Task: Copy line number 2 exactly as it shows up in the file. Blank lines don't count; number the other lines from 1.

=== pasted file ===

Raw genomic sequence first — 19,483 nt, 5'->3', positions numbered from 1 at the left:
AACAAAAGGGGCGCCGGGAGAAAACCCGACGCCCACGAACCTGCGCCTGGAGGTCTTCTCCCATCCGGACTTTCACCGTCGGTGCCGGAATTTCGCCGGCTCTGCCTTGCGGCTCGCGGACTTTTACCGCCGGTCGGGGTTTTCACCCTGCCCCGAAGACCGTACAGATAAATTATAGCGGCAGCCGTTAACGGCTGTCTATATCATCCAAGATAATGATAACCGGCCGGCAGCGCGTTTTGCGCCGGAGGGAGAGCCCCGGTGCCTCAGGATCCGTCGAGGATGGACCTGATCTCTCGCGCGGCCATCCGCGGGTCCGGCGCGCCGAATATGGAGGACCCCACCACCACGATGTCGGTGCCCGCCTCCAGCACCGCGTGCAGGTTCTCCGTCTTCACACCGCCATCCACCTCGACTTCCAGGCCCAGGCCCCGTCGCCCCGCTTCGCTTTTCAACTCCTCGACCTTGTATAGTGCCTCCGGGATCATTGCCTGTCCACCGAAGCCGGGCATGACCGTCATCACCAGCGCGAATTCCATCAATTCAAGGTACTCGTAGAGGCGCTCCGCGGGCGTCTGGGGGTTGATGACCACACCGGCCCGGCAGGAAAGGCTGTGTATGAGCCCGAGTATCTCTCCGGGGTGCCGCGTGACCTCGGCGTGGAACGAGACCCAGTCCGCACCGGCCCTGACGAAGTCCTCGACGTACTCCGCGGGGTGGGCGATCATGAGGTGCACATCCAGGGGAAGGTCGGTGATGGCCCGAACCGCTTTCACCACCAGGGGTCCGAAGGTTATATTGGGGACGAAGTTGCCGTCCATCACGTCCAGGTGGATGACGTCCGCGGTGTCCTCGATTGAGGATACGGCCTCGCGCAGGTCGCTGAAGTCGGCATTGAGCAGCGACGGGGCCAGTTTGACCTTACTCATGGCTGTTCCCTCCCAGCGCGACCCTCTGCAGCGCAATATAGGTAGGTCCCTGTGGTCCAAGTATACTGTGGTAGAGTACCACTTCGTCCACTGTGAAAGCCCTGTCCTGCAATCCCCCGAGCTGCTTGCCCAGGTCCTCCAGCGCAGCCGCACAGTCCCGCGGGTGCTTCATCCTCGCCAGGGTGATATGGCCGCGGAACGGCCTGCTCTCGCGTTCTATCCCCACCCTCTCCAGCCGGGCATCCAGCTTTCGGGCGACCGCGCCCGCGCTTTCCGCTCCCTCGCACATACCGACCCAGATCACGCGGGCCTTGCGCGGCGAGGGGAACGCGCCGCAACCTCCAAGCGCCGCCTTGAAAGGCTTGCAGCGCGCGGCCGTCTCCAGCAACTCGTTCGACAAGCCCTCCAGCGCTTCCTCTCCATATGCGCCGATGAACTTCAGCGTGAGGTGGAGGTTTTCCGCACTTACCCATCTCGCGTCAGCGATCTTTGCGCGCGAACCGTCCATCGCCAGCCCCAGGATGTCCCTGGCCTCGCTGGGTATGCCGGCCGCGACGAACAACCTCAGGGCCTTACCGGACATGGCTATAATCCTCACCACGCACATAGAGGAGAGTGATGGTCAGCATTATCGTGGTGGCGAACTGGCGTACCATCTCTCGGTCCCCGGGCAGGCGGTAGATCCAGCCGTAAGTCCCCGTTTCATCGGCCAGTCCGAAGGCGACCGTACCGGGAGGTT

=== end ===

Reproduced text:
AACAAAAGGGGCGCCGGGAGAAAACCCGACGCCCACGAACCTGCGCCTGGAGGTCTTCTCCCATCCGGACTTTCACCGTCGGTGCCGGAATTTCGCCGGCTCTGCCTTGCGGCTCGCGGACTTTTACCGCCGGTCGGGGTTTTCACCCTGCCCCGAAGACCGTACAGATAAATTATAGCGGCAGCCGTTAACGGCTGTCTATATCATCCAAGATAATGATAACCGGCCGGCAGCGCGTTTTGCGCCGGAGGGAGAGCCCCGGTGCCTCAGGATCCGTCGAGGATGGACCTGATCTCTCGCGCGGCCATCCGCGGGTCCGGCGCGCCGAATATGGAGGACCCCACCACCACGATGTCGGTGCCCGCCTCCAGCACCGCGTGCAGGTTCTCCGTCTTCACACCGCCATCCACCTCGACTTCCAGGCCCAGGCCCCGTCGCCCCGCTTCGCTTTTCAACTCCTCGACCTTGTATAGTGCCTCCGGGATCATTGCCTGTCCACCGAAGCCGGGCATGACCGTCATCACCAGCGCGAATTCCATCAATTCAAGGTACTCGTAGAGGCGCTCCGCGGGCGTCTGGGGGTTGATGACCACACCGGCCCGGCAGGAAAGGCTGTGTATGAGCCCGAGTATCTCTCCGGGGTGCCGCGTGACCTCGGCGTGGAACGAGACCCAGTCCGCACCGGCCCTGACGAAGTCCTCGACGTACTCCGCGGGGTGGGCGATCATGAGGTGCACATCCAGGGGAAGGTCGGTGATGGCCCGAACCGCTTTCACCACCAGGGGTCCGAAGGTTATATTGGGGACGAAGTTGCCGTCCATCACGTCCAGGTGGATGACGTCCGCGGTGTCCTCGATTGAGGATACGGCCTCGCGCAGGTCGCTGAAGTCGGCATTGAGCAGCGACGGGGCCAGTTTGACCTTACTCATGGCTGTTCCCTCCCAGCGCGACCCTCTGCAGCGCAATATAGGTAGGTCCCTGTGGTCCAAGTATACTGTGGTAGAGTACCACTTCGTCCACTGTGAAAGCCCTGTCCTGCAATCCCCCGAGCTGCTTGCCCAGGTCCTCCAGCGCAGCCGCACAGTCCCGCGGGTGCTTCATCCTCGCCAGGGTGATATGGCCGCGGAACGGCCTGCTCTCGCGTTCTATCCCCACCCTCTCCAGCCGGGCATCCAGCTTTCGGGCGACCGCGCCCGCGCTTTCCGCTCCCTCGCACATACCGACCCAGATCACGCGGGCCTTGCGCGGCGAGGGGAACGCGCCGCAACCTCCAAGCGCCGCCTTGAAAGGCTTGCAGCGCGCGGCCGTCTCCAGCAACTCGTTCGACAAGCCCTCCAGCGCTTCCTCTCCATATGCGCCGATGAACTTCAGCGTGAGGTGGAGGTTTTCCGCACTTACCCATCTCGCGTCAGCGATCTTTGCGCGCGAACCGTCCATCGCCAGCCCCAGGATGTCCCTGGCCTCGCTGGGTATGCCGGCCGCGACGAACAACCTCAGGGCCTTACCGGACATGGCTATAATCCTCACCACGCACATAGAGGAGAGTGATGGTCAGCATTATCGTGGTGGCGAACTGGCGTACCATCTCTCGGTCCCCGGGCAGGCGGTAGATCCAGCCGTAAGTCCCCGTTTCATCGGCCAGTCCGAAGGCGACCGTACCGGGAGGTT